A fun analysis of regional cultures in the US


Are you from Yankeedom, The Far West, or somewhere in between?  In this blog, I use SAS maps to explore some fun data about regional cultures in the U.S.

I recently ran across an interesting article about Colin Woodward's book "American Nations: A History of the Eleven Rival Regional Cultures in North America." The article contained a map showing what culture was dominant in each geographical area, and then contained a paragraph describing each culture in the body of the article. But the map was very small, and it was difficult to read the labels. And I had to skim the whole article to find a specific culture's description.

Therefore I created my own map, to try to overcome these two problems, and make it easy (and fun) to explore this interesting data!

Here's a snapshot of my map (you can click it to see the full-size interactive version). Note that my version is a bit larger, and I've simplified it a bit by leaving out the county outlines - in my opinion it's just too cluttered trying to show three levels of borders in a map. When viewing the interactive map, you can hover over each county to see the county names, if you're interested in that information. It is very challenging to place labels on a map with irregularly shaped regions, therefore I used a color legend instead (and you can also see the culture names in the hover-text).

US Regional Cultures Map
Map of Regional Cultures in the United States

In the article, you had to scroll up/down through the article looking for the paragraph describing each culture. In my map, you can click the colored regions in the map (or the color chips in the legend), and easily drill-down to see the description. Then you can click the browser's Back button (or the Backspace key on the keyboard) to return to the map. I think this is much simpler, and more intuitive. Here's an example of one of the drill-down descriptions:


Analysis of regional cultures in the US #SASgraph #analytics Click To TweetTechnical Details:

I used Proc Gmap to draw the map, and the html= option to control the hover-text and drill-down links. The drill-down links go to ods html anchors on the same page, the anchors are named using the name of the cultures such as '#Yankeedom'.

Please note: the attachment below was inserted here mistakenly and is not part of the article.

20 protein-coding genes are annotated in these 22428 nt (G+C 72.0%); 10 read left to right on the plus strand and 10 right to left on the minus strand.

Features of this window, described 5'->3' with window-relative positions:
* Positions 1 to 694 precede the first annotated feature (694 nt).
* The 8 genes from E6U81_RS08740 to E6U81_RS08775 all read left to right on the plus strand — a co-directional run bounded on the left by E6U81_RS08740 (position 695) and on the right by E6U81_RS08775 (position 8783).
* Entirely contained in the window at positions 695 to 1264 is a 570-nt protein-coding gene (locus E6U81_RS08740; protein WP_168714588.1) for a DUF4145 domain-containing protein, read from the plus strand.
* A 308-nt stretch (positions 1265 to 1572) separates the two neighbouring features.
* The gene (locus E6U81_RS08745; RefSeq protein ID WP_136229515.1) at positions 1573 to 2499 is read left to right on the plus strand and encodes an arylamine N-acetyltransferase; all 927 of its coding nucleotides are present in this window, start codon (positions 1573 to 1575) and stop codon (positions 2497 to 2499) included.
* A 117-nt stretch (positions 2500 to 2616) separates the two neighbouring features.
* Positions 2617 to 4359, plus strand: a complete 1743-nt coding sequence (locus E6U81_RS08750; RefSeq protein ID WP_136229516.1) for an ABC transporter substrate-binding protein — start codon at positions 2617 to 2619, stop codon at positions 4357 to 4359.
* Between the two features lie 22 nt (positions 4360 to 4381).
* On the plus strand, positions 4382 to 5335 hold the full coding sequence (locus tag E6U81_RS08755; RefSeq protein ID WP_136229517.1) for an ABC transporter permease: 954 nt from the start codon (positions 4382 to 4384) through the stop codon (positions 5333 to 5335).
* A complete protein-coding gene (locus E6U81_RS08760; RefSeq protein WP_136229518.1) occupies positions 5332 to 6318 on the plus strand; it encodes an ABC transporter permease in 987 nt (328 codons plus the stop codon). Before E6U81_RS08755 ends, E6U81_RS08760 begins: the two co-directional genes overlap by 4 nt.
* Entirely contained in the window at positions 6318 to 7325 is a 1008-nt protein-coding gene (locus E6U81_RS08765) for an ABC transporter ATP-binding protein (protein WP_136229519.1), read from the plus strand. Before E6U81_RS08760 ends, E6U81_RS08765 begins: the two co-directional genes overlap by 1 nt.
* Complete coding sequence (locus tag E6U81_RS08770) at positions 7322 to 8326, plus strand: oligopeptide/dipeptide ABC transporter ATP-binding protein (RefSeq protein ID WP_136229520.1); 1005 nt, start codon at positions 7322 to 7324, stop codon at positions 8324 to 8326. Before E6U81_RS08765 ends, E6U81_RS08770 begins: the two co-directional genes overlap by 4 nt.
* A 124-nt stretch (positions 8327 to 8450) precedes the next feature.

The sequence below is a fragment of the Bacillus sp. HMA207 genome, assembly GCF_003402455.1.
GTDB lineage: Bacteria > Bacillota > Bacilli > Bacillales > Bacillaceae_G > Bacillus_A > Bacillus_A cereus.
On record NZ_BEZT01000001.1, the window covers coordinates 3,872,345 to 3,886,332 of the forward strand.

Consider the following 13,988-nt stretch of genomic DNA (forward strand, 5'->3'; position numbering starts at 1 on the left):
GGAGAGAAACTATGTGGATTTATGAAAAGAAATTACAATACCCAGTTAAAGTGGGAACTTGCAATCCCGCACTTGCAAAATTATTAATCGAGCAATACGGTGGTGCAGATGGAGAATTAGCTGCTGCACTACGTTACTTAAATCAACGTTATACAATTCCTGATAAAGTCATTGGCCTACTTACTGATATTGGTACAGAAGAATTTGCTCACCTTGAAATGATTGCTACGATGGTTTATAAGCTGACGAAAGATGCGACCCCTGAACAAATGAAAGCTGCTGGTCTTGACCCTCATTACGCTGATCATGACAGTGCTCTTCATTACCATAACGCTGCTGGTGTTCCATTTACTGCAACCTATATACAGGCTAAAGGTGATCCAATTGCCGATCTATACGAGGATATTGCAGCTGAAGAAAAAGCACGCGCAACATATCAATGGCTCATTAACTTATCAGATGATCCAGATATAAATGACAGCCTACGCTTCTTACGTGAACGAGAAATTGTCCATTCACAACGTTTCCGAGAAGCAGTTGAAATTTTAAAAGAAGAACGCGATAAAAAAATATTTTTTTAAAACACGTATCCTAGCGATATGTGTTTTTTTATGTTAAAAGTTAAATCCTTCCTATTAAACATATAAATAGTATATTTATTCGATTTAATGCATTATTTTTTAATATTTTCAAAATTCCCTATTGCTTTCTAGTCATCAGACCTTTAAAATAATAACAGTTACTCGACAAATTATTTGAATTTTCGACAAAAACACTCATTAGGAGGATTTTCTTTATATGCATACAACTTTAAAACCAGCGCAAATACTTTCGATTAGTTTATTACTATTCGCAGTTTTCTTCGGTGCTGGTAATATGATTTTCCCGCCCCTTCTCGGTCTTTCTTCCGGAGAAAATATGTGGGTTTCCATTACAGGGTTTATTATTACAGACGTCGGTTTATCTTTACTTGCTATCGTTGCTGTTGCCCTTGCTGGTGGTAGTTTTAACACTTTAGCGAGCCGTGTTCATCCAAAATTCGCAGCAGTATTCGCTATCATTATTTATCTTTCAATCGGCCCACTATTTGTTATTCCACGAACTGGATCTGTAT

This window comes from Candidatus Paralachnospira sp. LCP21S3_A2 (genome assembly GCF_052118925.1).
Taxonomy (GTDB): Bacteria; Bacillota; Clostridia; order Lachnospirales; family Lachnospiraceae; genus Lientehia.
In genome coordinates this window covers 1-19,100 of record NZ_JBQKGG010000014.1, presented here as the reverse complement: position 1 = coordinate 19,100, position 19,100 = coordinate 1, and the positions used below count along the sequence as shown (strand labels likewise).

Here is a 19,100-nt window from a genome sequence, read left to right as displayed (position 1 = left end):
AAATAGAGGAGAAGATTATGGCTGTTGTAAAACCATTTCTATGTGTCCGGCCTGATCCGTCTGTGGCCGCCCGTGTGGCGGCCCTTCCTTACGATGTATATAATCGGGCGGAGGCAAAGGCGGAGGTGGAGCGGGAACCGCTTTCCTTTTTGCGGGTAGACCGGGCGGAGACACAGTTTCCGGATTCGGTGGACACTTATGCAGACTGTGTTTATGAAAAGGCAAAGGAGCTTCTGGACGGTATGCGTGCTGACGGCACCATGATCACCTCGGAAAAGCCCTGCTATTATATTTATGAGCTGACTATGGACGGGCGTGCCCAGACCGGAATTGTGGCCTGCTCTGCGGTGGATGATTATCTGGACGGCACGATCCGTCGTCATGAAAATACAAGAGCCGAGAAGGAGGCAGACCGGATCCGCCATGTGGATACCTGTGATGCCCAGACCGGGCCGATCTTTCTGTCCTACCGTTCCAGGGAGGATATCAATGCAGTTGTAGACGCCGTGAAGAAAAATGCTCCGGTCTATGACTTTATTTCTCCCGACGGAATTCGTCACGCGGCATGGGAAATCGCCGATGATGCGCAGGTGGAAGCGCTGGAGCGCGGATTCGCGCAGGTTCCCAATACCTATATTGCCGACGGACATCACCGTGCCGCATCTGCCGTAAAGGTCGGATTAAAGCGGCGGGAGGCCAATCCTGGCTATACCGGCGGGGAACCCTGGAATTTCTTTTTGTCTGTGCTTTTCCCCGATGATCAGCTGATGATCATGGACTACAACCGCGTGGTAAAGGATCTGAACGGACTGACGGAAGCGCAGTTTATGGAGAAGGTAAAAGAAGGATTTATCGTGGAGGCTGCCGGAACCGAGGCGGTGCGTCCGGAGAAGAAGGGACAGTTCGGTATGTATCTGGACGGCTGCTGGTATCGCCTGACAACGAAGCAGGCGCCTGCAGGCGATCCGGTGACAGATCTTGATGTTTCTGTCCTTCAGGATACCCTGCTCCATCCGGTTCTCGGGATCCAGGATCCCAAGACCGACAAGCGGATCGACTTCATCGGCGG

I used Gmap's coutline=same so the county outlines are not visible, and I annotated the state outlines on the map. Here are two screen captures comparing what the SAS map looks like with and without the county outlines:


The default legend arranges the names alphabetically by row, which causes you to have to read left/right many times to read the culture names in order. I thought it would make more sense to arrange them alphabetically in columns, therefore I used the legend statement's colmajor option (which was added in SAS 9.2). The two screen captures below show the difference in rowmajor and colmajor legend sorting:



Here's a link to the SAS code, if you would like to download it and experiment.

So, which of the cultural regions have you lived in, and do you agree with Colin's cultural descriptions?


About Author

Robert Allison

The Graph Guy!

Robert has worked at SAS for over a quarter century, and his specialty is customizing graphs and maps - adding those little extra touches that help them answer your questions at a glance. His educational background is in Computer Science, and he holds a BS, MS, and PhD from NC State University.

Related Posts


  1. This graphic is for the United States so international locations like Alaska aren't included. I suspect that we would be another area unto ourselves - we think that we are anyway. ;-)

    • Robert Allison
      Robert Allison on

      I've been watching several of the TV 'reality' shows about people in Alaska lately (Buying Alaska, etc). There certainly do seem to be many interesting people there! :)

      • Sky Ali Abdullah on

        Great map but yeah …
        No I live in South Carolina only Pickens & Oconee county are Appalachia(maybe even Greenville county but just maybe it could go either way) , every other county is Deep South.. there you go but Anderson county is definitely not Appalachia at all lol no mountain terrains really and the culture/demographics etc drastically change becoming more diverse once you get into Anderson coming out of Pickens or oconee county by far it’s noticeable.

  2. As only someone raised in New France would feel compelled to point out, those aren't counties in Louisiana, they're parishes. ;-)
    Fun post!! I've got to get Woodward's book.

    • Robert Allison
      Robert Allison on

      Which version of SAS are you using, and do you have SAS/Graph?
      This example uses the mapsgfk.us_counties dataset, which ships with SAS/Graph in recent releases of SAS.

Back to Top